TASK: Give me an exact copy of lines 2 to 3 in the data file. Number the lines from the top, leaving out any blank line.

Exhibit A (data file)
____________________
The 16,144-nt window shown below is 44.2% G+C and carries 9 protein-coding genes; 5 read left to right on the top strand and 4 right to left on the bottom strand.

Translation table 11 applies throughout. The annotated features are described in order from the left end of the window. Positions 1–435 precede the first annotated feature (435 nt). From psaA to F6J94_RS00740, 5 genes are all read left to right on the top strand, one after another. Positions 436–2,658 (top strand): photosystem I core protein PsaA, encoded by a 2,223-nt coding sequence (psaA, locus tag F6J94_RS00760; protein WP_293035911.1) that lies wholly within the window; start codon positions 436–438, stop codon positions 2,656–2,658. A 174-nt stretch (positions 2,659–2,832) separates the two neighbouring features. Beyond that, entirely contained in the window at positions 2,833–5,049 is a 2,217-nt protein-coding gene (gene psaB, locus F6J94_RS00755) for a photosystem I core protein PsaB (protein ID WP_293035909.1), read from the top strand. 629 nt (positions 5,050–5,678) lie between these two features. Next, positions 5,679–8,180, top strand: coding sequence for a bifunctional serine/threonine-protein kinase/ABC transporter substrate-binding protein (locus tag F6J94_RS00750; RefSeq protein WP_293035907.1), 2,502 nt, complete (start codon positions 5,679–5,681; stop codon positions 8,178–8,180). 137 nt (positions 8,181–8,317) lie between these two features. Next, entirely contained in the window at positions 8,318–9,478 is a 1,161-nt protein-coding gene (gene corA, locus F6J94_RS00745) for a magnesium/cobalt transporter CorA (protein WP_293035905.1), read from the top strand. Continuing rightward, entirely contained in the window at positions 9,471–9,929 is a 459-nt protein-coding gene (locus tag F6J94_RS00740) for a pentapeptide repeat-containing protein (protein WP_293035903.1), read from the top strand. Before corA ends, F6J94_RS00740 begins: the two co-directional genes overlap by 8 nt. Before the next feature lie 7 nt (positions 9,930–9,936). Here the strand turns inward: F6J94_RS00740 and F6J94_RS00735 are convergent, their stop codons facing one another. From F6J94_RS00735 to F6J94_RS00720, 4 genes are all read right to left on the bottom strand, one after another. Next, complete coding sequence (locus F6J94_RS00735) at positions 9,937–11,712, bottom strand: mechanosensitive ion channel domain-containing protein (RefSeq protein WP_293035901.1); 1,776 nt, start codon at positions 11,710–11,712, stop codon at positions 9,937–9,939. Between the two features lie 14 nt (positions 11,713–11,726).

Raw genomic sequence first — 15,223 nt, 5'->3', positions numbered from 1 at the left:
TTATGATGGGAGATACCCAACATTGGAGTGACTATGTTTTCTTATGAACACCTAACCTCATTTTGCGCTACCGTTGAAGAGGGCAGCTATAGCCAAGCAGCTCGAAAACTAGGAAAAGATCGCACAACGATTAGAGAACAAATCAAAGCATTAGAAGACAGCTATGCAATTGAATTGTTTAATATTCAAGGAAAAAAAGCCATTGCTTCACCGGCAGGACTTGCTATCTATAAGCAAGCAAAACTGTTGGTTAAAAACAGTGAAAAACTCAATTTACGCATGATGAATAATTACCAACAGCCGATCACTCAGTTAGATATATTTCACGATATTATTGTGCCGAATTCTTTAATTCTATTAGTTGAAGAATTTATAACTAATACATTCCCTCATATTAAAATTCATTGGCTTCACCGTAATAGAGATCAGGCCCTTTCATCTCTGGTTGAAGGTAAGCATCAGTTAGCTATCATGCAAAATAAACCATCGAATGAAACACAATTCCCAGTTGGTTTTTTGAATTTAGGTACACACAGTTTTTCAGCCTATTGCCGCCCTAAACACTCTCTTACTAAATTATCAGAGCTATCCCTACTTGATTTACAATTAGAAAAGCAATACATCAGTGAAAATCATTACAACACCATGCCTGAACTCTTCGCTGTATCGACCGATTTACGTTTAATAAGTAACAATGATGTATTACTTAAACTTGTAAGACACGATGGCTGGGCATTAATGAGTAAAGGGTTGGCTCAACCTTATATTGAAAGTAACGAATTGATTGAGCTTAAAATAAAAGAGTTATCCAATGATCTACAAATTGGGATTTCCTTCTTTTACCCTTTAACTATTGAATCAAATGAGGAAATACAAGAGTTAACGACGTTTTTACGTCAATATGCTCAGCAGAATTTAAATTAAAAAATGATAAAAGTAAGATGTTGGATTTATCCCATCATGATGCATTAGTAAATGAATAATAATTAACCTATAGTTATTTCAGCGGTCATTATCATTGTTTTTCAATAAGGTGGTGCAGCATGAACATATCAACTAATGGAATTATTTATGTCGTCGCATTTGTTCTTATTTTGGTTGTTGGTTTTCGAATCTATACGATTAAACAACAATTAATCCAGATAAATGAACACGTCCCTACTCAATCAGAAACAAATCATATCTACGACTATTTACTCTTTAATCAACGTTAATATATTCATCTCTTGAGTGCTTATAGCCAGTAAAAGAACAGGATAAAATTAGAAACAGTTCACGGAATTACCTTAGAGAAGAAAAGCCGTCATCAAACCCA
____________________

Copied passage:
Translation table 11 applies throughout. The annotated features are described in order from the left end of the window. Positions 1–435 precede the first annotated feature (435 nt). From psaA to F6J94_RS00740, 5 genes are all read left to right on the top strand, one after another. Positions 436–2,658 (top strand): photosystem I core protein PsaA, encoded by a 2,223-nt coding sequence (psaA, locus tag F6J94_RS00760; protein WP_293035911.1) that lies wholly within the window; start codon positions 436–438, stop codon positions 2,656–2,658. A 174-nt stretch (positions 2,659–2,832) separates the two neighbouring features. Beyond that, entirely contained in the window at positions 2,833–5,049 is a 2,217-nt protein-coding gene (gene psaB, locus F6J94_RS00755) for a photosystem I core protein PsaB (protein ID WP_293035909.1), read from the top strand. 629 nt (positions 5,050–5,678) lie between these two features. Next, positions 5,679–8,180, top strand: coding sequence for a bifunctional serine/threonine-protein kinase/ABC transporter substrate-binding protein (locus tag F6J94_RS00750; RefSeq protein WP_293035907.1), 2,502 nt, complete (start codon positions 5,679–5,681; stop codon positions 8,178–8,180). 137 nt (positions 8,181–8,317) lie between these two features. Next, entirely contained in the window at positions 8,318–9,478 is a 1,161-nt protein-coding gene (gene corA, locus F6J94_RS00745) for a magnesium/cobalt transporter CorA (protein WP_293035905.1), read from the top strand. Continuing rightward, entirely contained in the window at positions 9,471–9,929 is a 459-nt protein-coding gene (locus tag F6J94_RS00740) for a pentapeptide repeat-containing protein (protein WP_293035903.1), read from the top strand. Before corA ends, F6J94_RS00740 begins: the two co-directional genes overlap by 8 nt. Before the next feature lie 7 nt (positions 9,930–9,936). Here the strand turns inward: F6J94_RS00740 and F6J94_RS00735 are convergent, their stop codons facing one another. From F6J94_RS00735 to F6J94_RS00720, 4 genes are all read right to left on the bottom strand, one after another. Next, complete coding sequence (locus F6J94_RS00735) at positions 9,937–11,712, bottom strand: mechanosensitive ion channel domain-containing protein (RefSeq protein WP_293035901.1); 1,776 nt, start codon at positions 11,710–11,712, stop codon at positions 9,937–9,939. Between the two features lie 14 nt (positions 11,713–11,726).

Raw genomic sequence first — 15,223 nt, 5'->3', positions numbered from 1 at the left: